CR:
     -Lots of variations on shapes and colors. Since commenting on all of these would take a long time, I'll just provide my absolute favorites:

-Aussie '73, love the CR backdrop;
-Aussie '80, orange overload;
-Brazil '80, for the dollar signs in front;
-Chile, neon for the win;
-Germany '89, for the dark blue color;
-Italy '84 for the circular podiums, and;
-Italy '89 for the trapezoid-shaped podiums, and that oddly placed door in the back. (Any idea what that's for, Brosa?)

Shout-out goes to the background of the Indonesian TPIR, as I love the vividness of the color scheme and the symmetry of the G-T asterisks.
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Offline Muon Duc Huy

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Re: Pricing Games Around The World
« Reply #280 on: August 08, 2019, 07:40:20 AM »
Contestant's Row:
- Aussie: Like the 2003 set. The blue monitor just look beautiful. Don't like the 1989 set because I can't see the bid on the yellow podium.
- Canada 1994: Cheap set.
- China 2009: Don't really like the circle podiums, but looks interesting to me.
- France 1999: Look similar to the Vietnamese 2011 one. Interesting.
- Germany 2007: Really bad compare with the 1993 one.
- Isarel: An exact copy of the Dutch ones.
- Italy: Quite interesting to see their inflation rate there. (Vietnamese is the same but without the last three digits in the CR)

Also, when will Part 2 Contestant's Row come out?

Online tpir04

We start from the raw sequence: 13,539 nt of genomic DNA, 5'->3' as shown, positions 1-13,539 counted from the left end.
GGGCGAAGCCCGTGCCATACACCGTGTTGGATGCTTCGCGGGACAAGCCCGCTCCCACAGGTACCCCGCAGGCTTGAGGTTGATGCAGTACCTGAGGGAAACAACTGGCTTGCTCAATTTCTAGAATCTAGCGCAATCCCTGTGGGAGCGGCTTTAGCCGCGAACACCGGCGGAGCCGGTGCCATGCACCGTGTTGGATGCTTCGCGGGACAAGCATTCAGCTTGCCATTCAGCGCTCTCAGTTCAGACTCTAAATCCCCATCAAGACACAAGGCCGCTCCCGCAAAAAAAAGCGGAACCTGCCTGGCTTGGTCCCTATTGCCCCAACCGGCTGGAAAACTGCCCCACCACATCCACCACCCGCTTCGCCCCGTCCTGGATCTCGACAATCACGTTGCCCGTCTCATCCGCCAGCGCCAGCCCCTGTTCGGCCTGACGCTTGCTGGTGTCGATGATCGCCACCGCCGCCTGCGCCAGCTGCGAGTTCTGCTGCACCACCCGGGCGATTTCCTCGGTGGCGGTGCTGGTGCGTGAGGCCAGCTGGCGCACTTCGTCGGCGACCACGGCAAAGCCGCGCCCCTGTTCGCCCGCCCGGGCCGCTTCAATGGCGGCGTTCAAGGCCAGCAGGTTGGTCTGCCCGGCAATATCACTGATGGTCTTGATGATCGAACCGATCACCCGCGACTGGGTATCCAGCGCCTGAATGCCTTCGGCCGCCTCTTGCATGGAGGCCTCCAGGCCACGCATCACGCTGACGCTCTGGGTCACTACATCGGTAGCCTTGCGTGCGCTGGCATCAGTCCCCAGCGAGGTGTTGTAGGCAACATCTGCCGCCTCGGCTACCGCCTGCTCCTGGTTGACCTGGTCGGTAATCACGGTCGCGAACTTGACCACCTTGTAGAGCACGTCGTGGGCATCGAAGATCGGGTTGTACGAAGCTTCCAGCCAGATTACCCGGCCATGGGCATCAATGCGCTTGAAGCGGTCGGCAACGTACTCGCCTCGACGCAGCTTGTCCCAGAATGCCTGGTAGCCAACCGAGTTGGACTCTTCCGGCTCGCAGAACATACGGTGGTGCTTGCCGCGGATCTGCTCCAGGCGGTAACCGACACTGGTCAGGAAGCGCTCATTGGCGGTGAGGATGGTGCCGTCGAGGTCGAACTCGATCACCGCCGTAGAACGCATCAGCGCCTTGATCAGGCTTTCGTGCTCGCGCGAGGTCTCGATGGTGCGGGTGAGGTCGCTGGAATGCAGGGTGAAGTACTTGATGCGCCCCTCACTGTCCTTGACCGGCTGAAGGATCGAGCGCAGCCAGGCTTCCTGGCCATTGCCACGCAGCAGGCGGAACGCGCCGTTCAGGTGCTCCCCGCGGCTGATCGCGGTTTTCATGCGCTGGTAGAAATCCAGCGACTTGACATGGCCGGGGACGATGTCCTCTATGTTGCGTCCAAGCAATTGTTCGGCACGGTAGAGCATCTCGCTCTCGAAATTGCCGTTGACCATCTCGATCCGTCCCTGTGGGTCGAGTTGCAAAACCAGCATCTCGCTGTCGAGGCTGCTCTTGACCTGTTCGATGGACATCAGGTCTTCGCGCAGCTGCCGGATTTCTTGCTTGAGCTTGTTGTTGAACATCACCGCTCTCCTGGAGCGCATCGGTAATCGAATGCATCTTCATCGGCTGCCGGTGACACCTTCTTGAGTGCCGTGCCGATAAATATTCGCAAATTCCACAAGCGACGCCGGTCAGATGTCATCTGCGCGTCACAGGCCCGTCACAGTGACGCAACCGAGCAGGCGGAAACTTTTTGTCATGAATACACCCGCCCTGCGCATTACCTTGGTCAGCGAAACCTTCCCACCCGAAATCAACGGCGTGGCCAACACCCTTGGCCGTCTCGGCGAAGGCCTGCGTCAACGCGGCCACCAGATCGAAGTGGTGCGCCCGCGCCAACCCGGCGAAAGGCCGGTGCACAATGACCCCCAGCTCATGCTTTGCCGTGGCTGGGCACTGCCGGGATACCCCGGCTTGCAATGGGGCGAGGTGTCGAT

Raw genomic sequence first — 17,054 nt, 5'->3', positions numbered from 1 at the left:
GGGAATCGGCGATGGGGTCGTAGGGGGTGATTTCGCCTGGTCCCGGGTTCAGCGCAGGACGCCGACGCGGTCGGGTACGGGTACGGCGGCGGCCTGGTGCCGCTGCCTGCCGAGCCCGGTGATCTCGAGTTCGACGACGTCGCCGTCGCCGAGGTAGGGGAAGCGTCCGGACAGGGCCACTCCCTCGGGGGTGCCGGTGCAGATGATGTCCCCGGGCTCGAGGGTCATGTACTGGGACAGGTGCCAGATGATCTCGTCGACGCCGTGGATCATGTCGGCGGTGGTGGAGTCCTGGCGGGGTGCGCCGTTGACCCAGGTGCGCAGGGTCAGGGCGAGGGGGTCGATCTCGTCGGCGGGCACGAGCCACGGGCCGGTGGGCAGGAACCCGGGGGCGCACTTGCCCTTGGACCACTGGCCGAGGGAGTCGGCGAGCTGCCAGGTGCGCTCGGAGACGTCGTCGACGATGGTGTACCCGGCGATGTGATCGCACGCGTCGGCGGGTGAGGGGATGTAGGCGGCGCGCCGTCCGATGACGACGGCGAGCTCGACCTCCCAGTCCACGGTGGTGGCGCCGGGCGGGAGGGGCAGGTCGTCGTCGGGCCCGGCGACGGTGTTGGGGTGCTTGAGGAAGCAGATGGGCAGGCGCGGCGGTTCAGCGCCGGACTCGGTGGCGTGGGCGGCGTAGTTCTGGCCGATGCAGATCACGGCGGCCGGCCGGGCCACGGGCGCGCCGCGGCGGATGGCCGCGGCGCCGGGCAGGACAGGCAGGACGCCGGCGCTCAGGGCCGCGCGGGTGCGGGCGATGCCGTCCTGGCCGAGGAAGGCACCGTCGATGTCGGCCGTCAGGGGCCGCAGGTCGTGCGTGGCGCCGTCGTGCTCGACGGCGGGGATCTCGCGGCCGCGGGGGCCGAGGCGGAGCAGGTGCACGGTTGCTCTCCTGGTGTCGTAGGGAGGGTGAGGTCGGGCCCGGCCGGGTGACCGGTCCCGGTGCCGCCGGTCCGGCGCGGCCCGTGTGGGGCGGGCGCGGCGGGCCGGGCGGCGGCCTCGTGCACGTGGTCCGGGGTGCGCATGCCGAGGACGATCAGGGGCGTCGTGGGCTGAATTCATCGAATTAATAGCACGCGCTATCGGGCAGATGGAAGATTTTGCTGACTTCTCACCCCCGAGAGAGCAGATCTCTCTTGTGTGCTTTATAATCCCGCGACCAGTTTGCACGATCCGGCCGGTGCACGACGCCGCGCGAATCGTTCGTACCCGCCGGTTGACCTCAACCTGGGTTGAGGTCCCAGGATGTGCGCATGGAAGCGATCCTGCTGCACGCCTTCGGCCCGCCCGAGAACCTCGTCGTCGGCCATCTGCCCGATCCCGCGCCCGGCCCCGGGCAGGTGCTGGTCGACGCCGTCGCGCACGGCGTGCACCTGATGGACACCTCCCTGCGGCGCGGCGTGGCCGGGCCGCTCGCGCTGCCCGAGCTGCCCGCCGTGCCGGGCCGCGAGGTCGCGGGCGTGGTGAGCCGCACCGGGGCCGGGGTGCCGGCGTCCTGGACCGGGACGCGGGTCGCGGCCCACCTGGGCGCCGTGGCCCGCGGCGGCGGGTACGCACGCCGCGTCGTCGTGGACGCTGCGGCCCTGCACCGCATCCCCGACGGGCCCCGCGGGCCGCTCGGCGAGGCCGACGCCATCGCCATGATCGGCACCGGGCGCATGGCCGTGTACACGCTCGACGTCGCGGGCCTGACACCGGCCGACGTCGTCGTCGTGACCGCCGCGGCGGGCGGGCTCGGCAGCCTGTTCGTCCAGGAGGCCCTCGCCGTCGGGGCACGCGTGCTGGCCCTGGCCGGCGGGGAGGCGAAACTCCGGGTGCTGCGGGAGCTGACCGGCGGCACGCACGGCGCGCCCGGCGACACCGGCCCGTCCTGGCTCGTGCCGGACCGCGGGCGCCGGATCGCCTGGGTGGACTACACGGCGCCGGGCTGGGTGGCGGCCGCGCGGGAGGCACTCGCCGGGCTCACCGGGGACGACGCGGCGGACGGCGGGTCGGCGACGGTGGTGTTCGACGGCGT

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Re: Pricing Games Around The World
« Reply #281 on: August 08, 2019, 02:07:33 PM »
Also, when will Part 2 Contestant's Row come out?

It'll come with Brosa's next post, I'm sure. Patience, my friend.  :-)
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Offline brosa0

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Re: Pricing Games Around The World
« Reply #282 on: August 11, 2019, 10:40:38 PM »
Next up are games that originated from the French 1999-01 series (source for a lot of the info was http://www.lejusteprixtv.com/), along with the second half of the contestant's rows.

Le Bowling:
https://youtu.be/9dpO4yc2Dp0?t=744

In the French version, the contestant must knock all the pins down within three bowls to win (one bowl free; two extras gained through small items)
In the Italian version, the six pins correspond to different prizes/outcomes which they can accumulate with the extra bowls.

Click for larger image


Le lancer franc:
Essentially a basketball version of "On The Nose".

Click for larger image


Les tirs au but:
The contestant has to score three goals from six attempts, but can reduce the number of goals required to win through two small items.

Click for larger image


Le Juke Box:
https://youtu.be/w3eK3fv6hrw?t=495

In the French 2009 version, the contestant selects from three music genres and has to guess the song that is played.  If they do, one of the prizes is revealed and they must guess the price correctly from two options to win that prize.  This is all repeated for the other two prizes.

Click for larger image


Le TV quiz:
Essentially the same as Le Juke Box, but with TV shows instead of songs.

Click for larger image


Le Cine quiz:
Similar gameplay to Les tirs au but, with five correct guesses of music film tracks required to win which can be reduced to two correct guesses required through three small items.

Click for larger image


Le Flechettes:
https://youtu.be/MsTgQtrpfFA?t=168